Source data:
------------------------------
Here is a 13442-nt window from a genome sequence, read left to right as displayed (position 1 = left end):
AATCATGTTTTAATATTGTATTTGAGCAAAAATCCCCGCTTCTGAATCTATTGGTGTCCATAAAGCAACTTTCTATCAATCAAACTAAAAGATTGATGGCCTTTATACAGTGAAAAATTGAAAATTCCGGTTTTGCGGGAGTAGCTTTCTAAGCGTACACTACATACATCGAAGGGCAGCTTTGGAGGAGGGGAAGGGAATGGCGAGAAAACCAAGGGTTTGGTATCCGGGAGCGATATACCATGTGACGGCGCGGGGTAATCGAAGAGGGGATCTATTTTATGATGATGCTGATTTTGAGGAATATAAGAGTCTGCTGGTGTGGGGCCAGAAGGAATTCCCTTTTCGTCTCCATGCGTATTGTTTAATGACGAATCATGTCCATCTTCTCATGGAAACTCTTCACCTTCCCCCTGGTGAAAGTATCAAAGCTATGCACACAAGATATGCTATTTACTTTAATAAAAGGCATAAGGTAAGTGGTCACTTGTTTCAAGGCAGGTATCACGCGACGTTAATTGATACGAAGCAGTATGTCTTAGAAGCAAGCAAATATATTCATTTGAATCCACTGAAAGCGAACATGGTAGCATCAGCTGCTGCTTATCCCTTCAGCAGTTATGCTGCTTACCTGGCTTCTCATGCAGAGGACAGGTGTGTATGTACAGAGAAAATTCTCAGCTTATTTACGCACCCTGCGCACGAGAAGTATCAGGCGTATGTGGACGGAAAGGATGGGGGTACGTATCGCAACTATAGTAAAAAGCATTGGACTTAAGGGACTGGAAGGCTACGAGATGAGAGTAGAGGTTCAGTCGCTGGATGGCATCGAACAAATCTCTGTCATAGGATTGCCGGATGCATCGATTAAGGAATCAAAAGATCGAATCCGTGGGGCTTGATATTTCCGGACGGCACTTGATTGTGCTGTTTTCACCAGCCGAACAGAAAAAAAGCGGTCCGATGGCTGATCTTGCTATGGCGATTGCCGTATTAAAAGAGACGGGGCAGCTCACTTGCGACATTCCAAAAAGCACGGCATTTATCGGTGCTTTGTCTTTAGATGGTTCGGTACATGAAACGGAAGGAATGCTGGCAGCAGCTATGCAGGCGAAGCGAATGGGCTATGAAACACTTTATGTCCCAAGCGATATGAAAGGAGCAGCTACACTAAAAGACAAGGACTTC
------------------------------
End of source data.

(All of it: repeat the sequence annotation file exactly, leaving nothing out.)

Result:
Here is a 13442-nt window from a genome sequence, read left to right as displayed (position 1 = left end):
AATCATGTTTTAATATTGTATTTGAGCAAAAATCCCCGCTTCTGAATCTATTGGTGTCCATAAAGCAACTTTCTATCAATCAAACTAAAAGATTGATGGCCTTTATACAGTGAAAAATTGAAAATTCCGGTTTTGCGGGAGTAGCTTTCTAAGCGTACACTACATACATCGAAGGGCAGCTTTGGAGGAGGGGAAGGGAATGGCGAGAAAACCAAGGGTTTGGTATCCGGGAGCGATATACCATGTGACGGCGCGGGGTAATCGAAGAGGGGATCTATTTTATGATGATGCTGATTTTGAGGAATATAAGAGTCTGCTGGTGTGGGGCCAGAAGGAATTCCCTTTTCGTCTCCATGCGTATTGTTTAATGACGAATCATGTCCATCTTCTCATGGAAACTCTTCACCTTCCCCCTGGTGAAAGTATCAAAGCTATGCACACAAGATATGCTATTTACTTTAATAAAAGGCATAAGGTAAGTGGTCACTTGTTTCAAGGCAGGTATCACGCGACGTTAATTGATACGAAGCAGTATGTCTTAGAAGCAAGCAAATATATTCATTTGAATCCACTGAAAGCGAACATGGTAGCATCAGCTGCTGCTTATCCCTTCAGCAGTTATGCTGCTTACCTGGCTTCTCATGCAGAGGACAGGTGTGTATGTACAGAGAAAATTCTCAGCTTATTTACGCACCCTGCGCACGAGAAGTATCAGGCGTATGTGGACGGAAAGGATGGGGGTACGTATCGCAACTATAGTAAAAAGCATTGGACTTAAGGGACTGGAAGGCTACGAGATGAGAGTAGAGGTTCAGTCGCTGGATGGCATCGAACAAATCTCTGTCATAGGATTGCCGGATGCATCGATTAAGGAATCAAAAGATCGAATCCGTGGGGCTTGATATTTCCGGACGGCACTTGATTGTGCTGTTTTCACCAGCCGAACAGAAAAAAAGCGGTCCGATGGCTGATCTTGCTATGGCGATTGCCGTATTAAAAGAGACGGGGCAGCTCACTTGCGACATTCCAAAAAGCACGGCATTTATCGGTGCTTTGTCTTTAGATGGTTCGGTACATGAAACGGAAGGAATGCTGGCAGCAGCTATGCAGGCGAAGCGAATGGGCTATGAAACACTTTATGTCCCAAGCGATATGAAAGGAGCAGCTACACTAAAAGACAAGGACTTC